Whether you realize it or not, you’ve probably found yourself on the receiving end of a retargeting campaign. Consider this example: You do some research before purchasing a new mountain bike by browsing the website of one of your favorite bicycle manufacturers. You make note of a few promising models, but don’t commit to making a purchase just yet.
An hour later, you’re sitting on your couch, scrolling through Instagram on your smartphone. You’re only mildly surprised when you notice that your feed includes an ad from the very bike manufacturer you were thinking about earlier, perhaps even highlighting the very same models you had your eye on.
This is a simple example of what retargeting looks like from the consumer’s perspective. As you might imagine, considering it from the advertiser’s perspective brings a few additional layers of complexity. Regardless, retargeting is a crucial addition to any marketing toolbox, allowing you to nurture leads and cultivate your sales funnel based on actual user behavior, intention, and Internet search history.
What is Retargeting?
Let’s back up and offer a quick definition: When we refer to retargeting, what exactly are we talking about?
In other words, retargeting is a way for advertisers to serve highly relevant ad content, increasing brand awareness as well as total conversions.
Different Types of Retargeting
Advertisers should be aware of a couple of types of retargeting, which include search retargeting and site retargeting.
What is Search Retargeting?
Search retargeting means serving ads to a user as they browse the Internet, based on their keyword search history. Advertisers can establish campaigns centered on certain keywords that are relevant to their products or service offerings, then target users who are searching for these terms. So, our hypothetical bike store may target users searching for “mountain bikes” or “bike shop near me.”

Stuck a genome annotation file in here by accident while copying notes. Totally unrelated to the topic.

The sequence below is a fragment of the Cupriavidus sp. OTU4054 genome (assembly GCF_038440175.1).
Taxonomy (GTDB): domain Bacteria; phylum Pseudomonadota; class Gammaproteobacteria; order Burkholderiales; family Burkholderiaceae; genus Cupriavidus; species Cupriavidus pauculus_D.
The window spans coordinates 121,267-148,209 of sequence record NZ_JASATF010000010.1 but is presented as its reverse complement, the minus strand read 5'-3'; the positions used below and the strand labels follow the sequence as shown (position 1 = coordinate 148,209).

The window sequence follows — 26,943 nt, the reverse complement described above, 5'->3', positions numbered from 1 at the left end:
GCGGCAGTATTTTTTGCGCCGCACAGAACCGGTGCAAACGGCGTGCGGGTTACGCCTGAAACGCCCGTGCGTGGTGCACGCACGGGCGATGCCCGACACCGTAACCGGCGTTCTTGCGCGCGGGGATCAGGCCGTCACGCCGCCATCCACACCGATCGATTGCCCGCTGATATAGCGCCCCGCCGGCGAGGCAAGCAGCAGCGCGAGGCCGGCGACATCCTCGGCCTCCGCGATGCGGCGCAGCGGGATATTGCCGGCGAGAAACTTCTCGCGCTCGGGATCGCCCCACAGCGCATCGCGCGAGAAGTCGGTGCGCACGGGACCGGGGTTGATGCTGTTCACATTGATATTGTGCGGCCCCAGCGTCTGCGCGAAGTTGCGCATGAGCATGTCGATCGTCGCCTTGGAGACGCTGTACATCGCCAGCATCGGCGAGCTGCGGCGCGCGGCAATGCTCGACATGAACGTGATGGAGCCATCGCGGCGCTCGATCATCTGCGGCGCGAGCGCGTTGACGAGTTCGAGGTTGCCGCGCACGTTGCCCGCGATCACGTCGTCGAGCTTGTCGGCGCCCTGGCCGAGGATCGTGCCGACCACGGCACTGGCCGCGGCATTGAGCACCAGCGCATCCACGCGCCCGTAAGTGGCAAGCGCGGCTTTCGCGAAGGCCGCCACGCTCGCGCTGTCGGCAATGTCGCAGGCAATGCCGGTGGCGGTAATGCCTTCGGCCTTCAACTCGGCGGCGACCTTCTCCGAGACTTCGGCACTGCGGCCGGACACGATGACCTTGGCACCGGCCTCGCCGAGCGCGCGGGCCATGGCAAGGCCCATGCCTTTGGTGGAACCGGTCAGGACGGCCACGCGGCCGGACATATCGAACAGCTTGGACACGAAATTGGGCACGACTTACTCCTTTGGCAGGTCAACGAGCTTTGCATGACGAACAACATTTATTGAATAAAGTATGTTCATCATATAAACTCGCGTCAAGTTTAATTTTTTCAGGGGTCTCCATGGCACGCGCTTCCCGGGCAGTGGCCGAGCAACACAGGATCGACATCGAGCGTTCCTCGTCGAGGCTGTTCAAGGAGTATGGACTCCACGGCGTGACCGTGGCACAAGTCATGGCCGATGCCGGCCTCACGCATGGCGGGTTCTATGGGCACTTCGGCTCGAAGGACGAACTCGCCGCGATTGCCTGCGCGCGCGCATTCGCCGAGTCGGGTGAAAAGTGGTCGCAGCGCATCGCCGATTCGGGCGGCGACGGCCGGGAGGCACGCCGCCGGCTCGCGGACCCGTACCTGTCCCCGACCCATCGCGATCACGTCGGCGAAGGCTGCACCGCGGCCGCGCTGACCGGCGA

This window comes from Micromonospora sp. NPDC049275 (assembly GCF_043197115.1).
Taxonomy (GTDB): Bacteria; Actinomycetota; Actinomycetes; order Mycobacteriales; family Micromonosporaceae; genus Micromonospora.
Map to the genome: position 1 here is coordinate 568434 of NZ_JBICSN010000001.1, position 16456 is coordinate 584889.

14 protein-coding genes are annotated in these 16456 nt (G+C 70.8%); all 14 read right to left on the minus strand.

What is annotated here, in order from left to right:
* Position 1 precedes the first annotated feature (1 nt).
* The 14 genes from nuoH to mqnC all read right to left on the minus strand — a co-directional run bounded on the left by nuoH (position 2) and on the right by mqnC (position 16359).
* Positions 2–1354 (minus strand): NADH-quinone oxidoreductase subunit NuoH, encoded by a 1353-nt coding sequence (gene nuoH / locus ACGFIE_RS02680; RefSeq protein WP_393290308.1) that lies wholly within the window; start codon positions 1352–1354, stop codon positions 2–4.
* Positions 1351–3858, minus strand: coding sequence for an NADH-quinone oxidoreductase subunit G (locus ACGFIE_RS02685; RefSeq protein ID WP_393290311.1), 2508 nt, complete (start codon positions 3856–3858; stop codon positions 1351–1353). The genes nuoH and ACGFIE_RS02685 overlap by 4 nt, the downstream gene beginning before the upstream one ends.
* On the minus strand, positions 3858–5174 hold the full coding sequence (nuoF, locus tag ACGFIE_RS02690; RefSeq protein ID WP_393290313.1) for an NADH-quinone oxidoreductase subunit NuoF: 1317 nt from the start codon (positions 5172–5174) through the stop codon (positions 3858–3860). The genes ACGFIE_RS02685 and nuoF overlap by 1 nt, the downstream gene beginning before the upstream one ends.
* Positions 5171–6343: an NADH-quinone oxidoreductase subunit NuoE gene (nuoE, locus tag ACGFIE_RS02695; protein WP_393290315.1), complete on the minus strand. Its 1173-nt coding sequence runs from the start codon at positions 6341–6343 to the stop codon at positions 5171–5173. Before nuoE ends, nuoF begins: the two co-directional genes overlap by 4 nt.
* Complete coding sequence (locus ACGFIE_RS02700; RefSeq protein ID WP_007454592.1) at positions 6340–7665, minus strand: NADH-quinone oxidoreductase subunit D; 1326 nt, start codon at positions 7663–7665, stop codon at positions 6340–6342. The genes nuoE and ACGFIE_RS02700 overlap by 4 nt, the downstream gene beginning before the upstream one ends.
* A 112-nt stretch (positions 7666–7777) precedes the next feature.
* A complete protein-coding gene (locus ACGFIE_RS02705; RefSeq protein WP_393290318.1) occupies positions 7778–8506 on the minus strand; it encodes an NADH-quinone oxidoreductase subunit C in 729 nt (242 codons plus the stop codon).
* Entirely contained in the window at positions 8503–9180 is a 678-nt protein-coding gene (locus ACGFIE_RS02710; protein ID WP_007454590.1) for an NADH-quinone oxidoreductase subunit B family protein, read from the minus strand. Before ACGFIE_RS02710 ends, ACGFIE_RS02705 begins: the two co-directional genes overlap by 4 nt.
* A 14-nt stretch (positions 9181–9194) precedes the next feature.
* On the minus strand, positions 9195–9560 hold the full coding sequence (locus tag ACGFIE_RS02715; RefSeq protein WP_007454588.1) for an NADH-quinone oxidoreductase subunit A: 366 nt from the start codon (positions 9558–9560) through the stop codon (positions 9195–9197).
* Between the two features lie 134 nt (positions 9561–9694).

What is Site Retargeting?
Site retargeting, on the other hand, essentially means serving ads to clients who have already visited your website. Our original bike store example fits into this category. Site retargeting is different from search retargeting in a couple of important ways. One, it’s not based on keywords. And two, it targets users who have already developed familiarity with your brand.
Does Retargeting Work?
At enCOMPASS Agency, we consider retargeting to be an incredibly effective strategy, assuming it’s done correctly. And we have plenty of data to back us up. For example, consider some Facebook retargeting stats, shared by Connectio.
- About 75% of customers are aware of retargeting ads.
- On Facebook alone, retargeted ads are more than 75% more likely to get clicked than non-retargeted ads.
- When combined with other marketing channels, retargeting can potentially increase your conversions by more than 50%.
We’ll also note, based on internal data, that customers are more than 70% more likely to use your brand when exposed to your message after initial exposure; in other words, creating multiple touchpoints with your customer is a very effective way to win their trust and gain their business.
Taking a Strategic Approach to Retargeting
While retargeting is undoubtedly full of potential, we want to return to something we mentioned earlier: Retargeting is effective only when wielded strategically.
If someone visits your website but doesn’t make a purchase, you can use retargeting to follow them around the Internet with banner ads, and in some cases that may prove fruitful. But in other instances, it may actually be a turn-off, especially if they feel they are being served your ads too much.
Another case use of ineffective retargeting ads is when advertisers do not have exclusions built into their campaigns. Let’s go back to our bike shopping example. Having ads served to you, as the shopper, while you are still considering your purchase is helpful. However, continuing to see those ads long after you have made the purchase can be an annoyance. It’s also a huge waste of the advertiser’s money. A better way to approach this scenario as the advertiser is that once the bike has been purchased either remove the customer from the retargeting campaign or show them more relevant ads like bike accessories and special offers towards an accessory purchase.
Let’s shift to a more positive and strategic example. Say a customer is researching for the right online advertising agency. Later, they see a retargeting ad offering them access to a free e-book, chock full of digital advertising stats, tips, or guidelines. By combining a targeted approach with a valuable offer, this ad agency might earn the customer’s trust and ultimately win their business.
Retargeting the enCOMPASS Way
At enCOMPASS Agency, we provide our clients with the insights needed to develop finely-honed, well-thought-out retargeting strategies, designed not just to hit people over the head with brand mentions, but to actually guide people through the sales funnel as quickly as possible.
We believe that retargeting belongs in almost any marketing portfolio, and we’d love to tell you more about our unique approach. To chat with us about retargeting, reach out to the team at enCOMPASS Agency whenever you’re ready.
SHARE THIS ARTICLE: